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tv   The Ed Show  MSNBC  March 18, 2013 5:00pm-6:00pm PDT

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let me finish tonight with this. yesterday of course was st. patrick's day here, and that's a big day in our family, the day mom and dad were married. i can only assume the timing had to do with lent. mom wanted to be able to celebrate on the big day. it's the day we irish americans celebrate and brag about. right this moment i'm about to celebrate it in a special way. my guest is senator mark daily of the republican of ireland. welcome, senator. to what do i owe this honor? >> it's great to be here. i'm over here especially to present you with your certificate of irish heritage, which is official irish government recognition of all those people, the 40 million in the united states, who are proud of their irish heritage. we presented one to president
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obama, coach kelly of notre dame university got one, congressman neil, and your great friend, congressman king got one last year. >> you traced it down to my mom's side. when i was growing up, i had the irish accent. my grandmom on that side had the missus doubtfire accent. >> pretty much anybody in the united states or globally can get a certificate of heritage. >> while mow? >> today is st. patrick's day, and the 40 until in the united states. >> there are 40 million of us. i'll be seeing you tonight at the american-ireland fund. that's a great cause. >> we've actually imported a lot of st. patrick's day over. >> it used to be just a
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religious holiday. >> there used to be three days in ireland where there was drink, christmas, good friday and st. patrick's day. thank you, senator mark daily. that's "hardball" for now. thanks for being with us. happy st. patrick's day. >> good evening, americans. welcome to "the ed show." i'm in for ed schultz. a republican senator comes out for gay marriage two years after his son tells him he's gay. sarah palin and karl rove are at each other's throats. the republican autopsy is in but they're still stuck on slavery. what the devil is going on with the history channel. but tonight we start in steubenville, ohio. this is "the ed show," and as ed
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would say, let's get to work. let's begin with the facts. two members of the steubenville high school football team were found guilty this weekend of raining a 16-year-old girl last year. the judge handed down the verdicts in juvenile court. >> regarding the charges of rain, both are committed to the department of youth services for a minimum period of one year, a maximum period till you're 21. >> the defendants were taken into custody and sent to a juvenile detention center. 16-year-old malik richmond was found delinquent on charges of rain that carry a minimum of one year in detention. 17-year-old trent mays was found delinquent on charges of rain and nudity-oriented material. he was sentenced to a minimum of two years in a juvenile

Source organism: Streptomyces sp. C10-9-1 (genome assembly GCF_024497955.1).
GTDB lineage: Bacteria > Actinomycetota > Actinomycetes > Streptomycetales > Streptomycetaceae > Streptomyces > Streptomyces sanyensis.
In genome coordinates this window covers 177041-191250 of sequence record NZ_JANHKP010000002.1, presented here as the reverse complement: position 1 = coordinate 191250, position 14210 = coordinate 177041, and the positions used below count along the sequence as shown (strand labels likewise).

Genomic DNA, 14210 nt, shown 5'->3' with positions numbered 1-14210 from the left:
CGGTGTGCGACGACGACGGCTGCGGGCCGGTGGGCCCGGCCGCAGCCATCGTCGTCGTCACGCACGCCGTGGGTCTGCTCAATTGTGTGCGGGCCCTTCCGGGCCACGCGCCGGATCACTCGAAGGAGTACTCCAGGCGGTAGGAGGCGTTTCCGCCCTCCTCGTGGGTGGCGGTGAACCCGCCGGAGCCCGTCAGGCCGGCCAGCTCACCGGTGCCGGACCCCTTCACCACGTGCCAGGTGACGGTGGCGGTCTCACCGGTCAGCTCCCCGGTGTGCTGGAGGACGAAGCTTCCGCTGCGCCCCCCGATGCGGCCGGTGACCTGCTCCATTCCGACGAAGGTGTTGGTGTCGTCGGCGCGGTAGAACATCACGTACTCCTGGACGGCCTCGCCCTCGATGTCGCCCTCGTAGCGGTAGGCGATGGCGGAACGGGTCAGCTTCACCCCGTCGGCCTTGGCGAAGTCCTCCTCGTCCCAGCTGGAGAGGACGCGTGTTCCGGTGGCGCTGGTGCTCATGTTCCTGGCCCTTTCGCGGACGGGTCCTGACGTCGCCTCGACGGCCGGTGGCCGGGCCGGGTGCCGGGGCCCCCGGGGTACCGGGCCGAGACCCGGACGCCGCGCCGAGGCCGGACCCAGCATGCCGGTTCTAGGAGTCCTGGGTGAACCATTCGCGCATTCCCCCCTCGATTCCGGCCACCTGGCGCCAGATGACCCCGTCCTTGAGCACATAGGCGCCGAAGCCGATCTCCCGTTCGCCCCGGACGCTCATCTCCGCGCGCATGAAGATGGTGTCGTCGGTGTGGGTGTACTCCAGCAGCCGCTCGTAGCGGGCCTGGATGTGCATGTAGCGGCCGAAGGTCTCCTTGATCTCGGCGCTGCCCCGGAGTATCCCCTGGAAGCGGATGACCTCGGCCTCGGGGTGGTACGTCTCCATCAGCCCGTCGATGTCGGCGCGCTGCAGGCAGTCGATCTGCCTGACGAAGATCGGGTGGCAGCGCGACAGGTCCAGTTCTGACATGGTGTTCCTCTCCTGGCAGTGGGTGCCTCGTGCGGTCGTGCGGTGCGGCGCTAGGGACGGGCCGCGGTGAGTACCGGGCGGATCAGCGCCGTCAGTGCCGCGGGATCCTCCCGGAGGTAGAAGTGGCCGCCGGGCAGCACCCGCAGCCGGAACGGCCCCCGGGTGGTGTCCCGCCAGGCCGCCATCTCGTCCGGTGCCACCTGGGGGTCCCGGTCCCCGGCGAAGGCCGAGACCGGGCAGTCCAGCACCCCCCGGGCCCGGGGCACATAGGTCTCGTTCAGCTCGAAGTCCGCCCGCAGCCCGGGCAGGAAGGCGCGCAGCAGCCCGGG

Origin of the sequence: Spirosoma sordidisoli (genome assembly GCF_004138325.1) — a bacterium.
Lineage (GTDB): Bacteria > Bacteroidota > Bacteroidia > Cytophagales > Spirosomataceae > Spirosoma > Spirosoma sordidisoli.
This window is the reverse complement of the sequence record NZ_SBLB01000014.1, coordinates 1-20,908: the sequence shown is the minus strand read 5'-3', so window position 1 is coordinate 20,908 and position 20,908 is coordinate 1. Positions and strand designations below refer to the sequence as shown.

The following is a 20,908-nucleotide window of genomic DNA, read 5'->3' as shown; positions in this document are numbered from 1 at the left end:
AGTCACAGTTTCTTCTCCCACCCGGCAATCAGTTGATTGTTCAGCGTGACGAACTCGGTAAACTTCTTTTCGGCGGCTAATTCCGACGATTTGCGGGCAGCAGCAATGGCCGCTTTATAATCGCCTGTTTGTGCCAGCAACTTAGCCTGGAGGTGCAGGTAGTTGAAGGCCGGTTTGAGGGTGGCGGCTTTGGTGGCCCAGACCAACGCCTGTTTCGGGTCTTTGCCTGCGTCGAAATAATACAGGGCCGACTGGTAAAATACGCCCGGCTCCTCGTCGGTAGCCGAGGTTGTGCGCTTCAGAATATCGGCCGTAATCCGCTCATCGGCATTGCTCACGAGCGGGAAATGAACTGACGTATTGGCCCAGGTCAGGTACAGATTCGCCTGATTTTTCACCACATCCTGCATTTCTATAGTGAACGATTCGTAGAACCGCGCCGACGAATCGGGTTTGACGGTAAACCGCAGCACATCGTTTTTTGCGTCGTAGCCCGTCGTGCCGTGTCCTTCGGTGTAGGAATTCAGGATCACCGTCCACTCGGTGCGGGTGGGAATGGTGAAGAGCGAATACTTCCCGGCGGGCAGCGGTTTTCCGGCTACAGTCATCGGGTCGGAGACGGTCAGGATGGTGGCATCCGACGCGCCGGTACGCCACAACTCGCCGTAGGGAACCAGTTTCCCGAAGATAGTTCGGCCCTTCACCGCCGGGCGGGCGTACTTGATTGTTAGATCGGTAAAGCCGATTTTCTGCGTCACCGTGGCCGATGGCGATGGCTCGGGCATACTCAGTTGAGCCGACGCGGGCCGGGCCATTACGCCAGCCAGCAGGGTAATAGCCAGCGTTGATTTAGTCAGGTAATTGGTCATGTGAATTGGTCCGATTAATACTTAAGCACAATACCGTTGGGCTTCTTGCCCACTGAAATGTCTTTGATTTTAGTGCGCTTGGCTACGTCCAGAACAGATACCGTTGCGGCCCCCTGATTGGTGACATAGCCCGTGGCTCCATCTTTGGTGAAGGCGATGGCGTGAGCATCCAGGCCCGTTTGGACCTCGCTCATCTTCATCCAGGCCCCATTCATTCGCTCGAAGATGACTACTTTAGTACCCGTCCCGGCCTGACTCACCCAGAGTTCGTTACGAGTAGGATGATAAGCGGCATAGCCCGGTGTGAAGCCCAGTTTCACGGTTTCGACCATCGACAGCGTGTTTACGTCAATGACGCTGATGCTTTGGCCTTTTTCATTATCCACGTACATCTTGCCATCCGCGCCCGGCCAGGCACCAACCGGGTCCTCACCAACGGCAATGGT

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detention center. both teens could remain in juvenile detention until they are 21. those are the basic facts of sunday's verdict. but the immediate reaction to the news was driven almost entirely by emotion. >> i cannot imagine, having just watched this on the feed coming in, how emotional that must have been sitting in the courtroom. >> the emotion being discussed was not of the victim or the victim's family. it was a reaction to the defendants breaking down in court. both of them sobbed and offered words of regret minutes before hearing their fates. so in response to the news of a guilty verdict in a rain case, the story was defined by the suffering of the accused? >> it was incredibly emotional, even difficult for an outsider like me to watch what happened as these two young men that had such promising futures, star football players, very good students, literally watched as
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they believed their life fell apart. >> many would argue their lives fell apart the moment they engaged in rain. the coverage of the verdict exploited whatever emotion was conveniently available at the moment. in this instance it was the emotion of two young men who were facing the consequences of their actions. their actions were downplayed and their punishment was jujd, and in so doing, the media gave approval to blame the victim. countless messages including sexual taunts toward the teenage girl, saying she should have been aware of they are surroundings, and blaming her for drunken decisions that ruined innocent lives. two 16-year-old girls have been arrested for making death threats to the victim on twitter. ohio attorney general mike duwine struck a different know when addressing the verdict. he seemed to remember the person who was actually the victim of a crime. >> the prosecutor's most important duty is to seek